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Stephen Charnock on the Goodness and Severity of God

October 23, 2008

Charnock:

Fourthly, Punishment is not the primary intention of God. It is his goodness that he hath no mind to punish; and therefore he hath put a bar to evil by his prohibitions and threatenings, that he might prevent sin, and consequently any occasions of severity against his creature. The principal intention of God in his law was to encourage goodness, that he might reward it; and when, by the commission of evil, God is provoked to punish, and takes the sword into his hand, he doth not act against the nature of his goodness, but against the first intention of his goodness in his precepts, which was to reward. As a good judge principally intends, in the exercise of his office, to protect good men from violence, and maintain the honour of the laws; yet consequently to punish bad men, without which the protection of the good would not be secured, nor the honour of the law be supported. And a good judge, in the exercise of his office, doth principally intend the encouragement of the good, and wisheth there were no wickedness that might occasion punishment; and when he doth sentence a malefactor in order to the execution of him, he doth not act against the goodness of his nature, but pursuant to the duty of his place; but wisheth he had no occasion for such severity. Thus God seems to speak of himself: Isa. xxviii. 21, he calls the act of his wrath, his ‘strange work,’ his ‘strange act;’ a work not against his nature, as the governor of the world, but against his first intention as creator, which was to manifest his goodness. Therefore he moves with a slow pace in those acts, brings out his judgments with relentings of heart, and seems to cast out his thunderbolts with a trembling hand. ‘ He doth not afflict willingly, nor grieve the children of men,’ Lam. iii. 33. And therefore he ‘delights not in the death of a sinner,’ Ezek. xxxiii. 11. Not in death as death, in punishment as punishment, but as it reduceth the suffering creature to the order of his precept, or reduceth him into order under his power, or reforms others who are spectators of the punishment upon a criminal of their own nature. God only hates the sin, not the sinner, if He desires only the destruction of the one, not the other. The nature of a man doth not displease him, because it is a work of his own goodness; but the nature of the sinner displeaseth him, because it is a work of the sinner’s own extravagance. Divine goodness pitcheth not its hatred primarily upon the sinner, but upon the sin; but since he cannot punish the sin without punishing the subject to which it cleaves, the sinner falls under his lash. Who ever regards a good judge as an enemy to the malefactor, but as an enemy to his crime, when he doth sentence and execute him?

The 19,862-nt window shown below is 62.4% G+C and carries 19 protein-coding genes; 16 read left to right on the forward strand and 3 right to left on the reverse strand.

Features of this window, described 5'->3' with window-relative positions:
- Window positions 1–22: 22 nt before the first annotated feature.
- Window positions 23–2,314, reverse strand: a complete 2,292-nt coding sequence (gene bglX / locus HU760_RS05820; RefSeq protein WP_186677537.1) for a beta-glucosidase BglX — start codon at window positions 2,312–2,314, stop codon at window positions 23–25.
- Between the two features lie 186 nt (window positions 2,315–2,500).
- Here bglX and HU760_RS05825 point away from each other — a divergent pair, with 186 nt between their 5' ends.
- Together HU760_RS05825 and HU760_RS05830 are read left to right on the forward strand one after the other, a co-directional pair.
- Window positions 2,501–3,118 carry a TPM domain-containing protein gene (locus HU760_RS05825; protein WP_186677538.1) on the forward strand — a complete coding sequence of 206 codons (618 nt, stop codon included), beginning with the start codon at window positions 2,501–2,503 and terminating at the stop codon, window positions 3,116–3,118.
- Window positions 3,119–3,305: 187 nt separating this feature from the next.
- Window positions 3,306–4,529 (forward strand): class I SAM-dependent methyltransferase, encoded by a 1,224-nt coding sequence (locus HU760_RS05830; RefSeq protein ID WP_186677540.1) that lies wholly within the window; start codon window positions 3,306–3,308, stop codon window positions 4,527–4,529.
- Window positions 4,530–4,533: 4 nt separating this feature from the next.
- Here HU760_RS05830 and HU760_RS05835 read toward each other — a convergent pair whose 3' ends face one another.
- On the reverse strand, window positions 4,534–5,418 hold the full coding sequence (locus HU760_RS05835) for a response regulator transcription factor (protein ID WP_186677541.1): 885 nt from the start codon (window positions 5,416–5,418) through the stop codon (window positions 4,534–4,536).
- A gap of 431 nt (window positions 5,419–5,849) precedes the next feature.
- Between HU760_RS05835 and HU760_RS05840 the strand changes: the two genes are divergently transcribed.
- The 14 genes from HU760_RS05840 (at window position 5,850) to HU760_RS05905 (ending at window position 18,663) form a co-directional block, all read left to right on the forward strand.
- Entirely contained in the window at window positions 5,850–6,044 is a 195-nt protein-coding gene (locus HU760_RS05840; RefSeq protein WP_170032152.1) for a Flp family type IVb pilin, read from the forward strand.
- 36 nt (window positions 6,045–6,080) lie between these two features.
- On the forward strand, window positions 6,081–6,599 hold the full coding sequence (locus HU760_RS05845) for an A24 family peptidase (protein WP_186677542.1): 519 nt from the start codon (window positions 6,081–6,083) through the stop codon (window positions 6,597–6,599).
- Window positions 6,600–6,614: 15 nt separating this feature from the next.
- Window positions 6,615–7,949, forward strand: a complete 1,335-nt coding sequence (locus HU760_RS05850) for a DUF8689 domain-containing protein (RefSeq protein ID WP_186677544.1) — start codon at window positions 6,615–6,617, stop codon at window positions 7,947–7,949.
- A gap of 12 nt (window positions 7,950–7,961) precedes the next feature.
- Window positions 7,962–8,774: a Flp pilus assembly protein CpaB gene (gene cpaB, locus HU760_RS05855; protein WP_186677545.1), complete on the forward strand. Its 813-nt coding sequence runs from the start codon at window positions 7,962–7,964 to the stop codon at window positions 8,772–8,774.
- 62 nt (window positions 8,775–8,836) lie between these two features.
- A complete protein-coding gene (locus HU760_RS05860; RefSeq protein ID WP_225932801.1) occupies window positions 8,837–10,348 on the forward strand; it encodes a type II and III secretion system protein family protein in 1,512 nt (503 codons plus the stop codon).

Stephen Charnock, “God’s Goodness,” in The Works of Stephen Charnock (Edinburgh: James Nicole, 1864), 2:302.

[This is one of my favorite comments from Charnock, as it strikes at the very heart of all equal-ultimacy doctrines, whether supralapsarianism, symmetrical reprobation, or hypercalvinism.]

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